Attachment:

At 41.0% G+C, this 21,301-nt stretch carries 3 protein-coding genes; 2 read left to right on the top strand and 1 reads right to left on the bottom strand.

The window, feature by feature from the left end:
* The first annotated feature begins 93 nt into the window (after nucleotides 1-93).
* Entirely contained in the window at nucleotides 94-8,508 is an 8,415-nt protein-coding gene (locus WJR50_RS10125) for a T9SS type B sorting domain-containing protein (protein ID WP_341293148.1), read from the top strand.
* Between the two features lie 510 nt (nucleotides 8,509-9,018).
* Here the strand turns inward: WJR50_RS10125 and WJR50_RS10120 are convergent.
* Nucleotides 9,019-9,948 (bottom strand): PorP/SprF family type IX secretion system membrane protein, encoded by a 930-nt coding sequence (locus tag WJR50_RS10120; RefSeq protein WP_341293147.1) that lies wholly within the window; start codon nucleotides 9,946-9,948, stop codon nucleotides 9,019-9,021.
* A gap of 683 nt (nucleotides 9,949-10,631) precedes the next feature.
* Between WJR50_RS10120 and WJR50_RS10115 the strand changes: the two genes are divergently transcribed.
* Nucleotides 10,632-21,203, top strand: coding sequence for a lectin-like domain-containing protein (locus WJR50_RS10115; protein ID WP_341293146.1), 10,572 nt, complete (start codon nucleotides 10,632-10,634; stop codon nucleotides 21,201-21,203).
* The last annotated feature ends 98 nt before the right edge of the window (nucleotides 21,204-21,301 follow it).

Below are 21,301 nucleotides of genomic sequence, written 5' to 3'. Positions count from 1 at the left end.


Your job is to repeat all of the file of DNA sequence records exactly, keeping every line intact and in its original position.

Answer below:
At 41.0% G+C, this 21,301-nt stretch carries 3 protein-coding genes; 2 read left to right on the top strand and 1 reads right to left on the bottom strand.

The window, feature by feature from the left end:
* The first annotated feature begins 93 nt into the window (after nucleotides 1-93).
* Entirely contained in the window at nucleotides 94-8,508 is an 8,415-nt protein-coding gene (locus WJR50_RS10125) for a T9SS type B sorting domain-containing protein (protein ID WP_341293148.1), read from the top strand.
* Between the two features lie 510 nt (nucleotides 8,509-9,018).
* Here the strand turns inward: WJR50_RS10125 and WJR50_RS10120 are convergent.
* Nucleotides 9,019-9,948 (bottom strand): PorP/SprF family type IX secretion system membrane protein, encoded by a 930-nt coding sequence (locus tag WJR50_RS10120; RefSeq protein WP_341293147.1) that lies wholly within the window; start codon nucleotides 9,946-9,948, stop codon nucleotides 9,019-9,021.
* A gap of 683 nt (nucleotides 9,949-10,631) precedes the next feature.
* Between WJR50_RS10120 and WJR50_RS10115 the strand changes: the two genes are divergently transcribed.
* Nucleotides 10,632-21,203, top strand: coding sequence for a lectin-like domain-containing protein (locus WJR50_RS10115; protein ID WP_341293146.1), 10,572 nt, complete (start codon nucleotides 10,632-10,634; stop codon nucleotides 21,201-21,203).
* The last annotated feature ends 98 nt before the right edge of the window (nucleotides 21,204-21,301 follow it).

Below are 21,301 nucleotides of genomic sequence, written 5' to 3'. Positions count from 1 at the left end.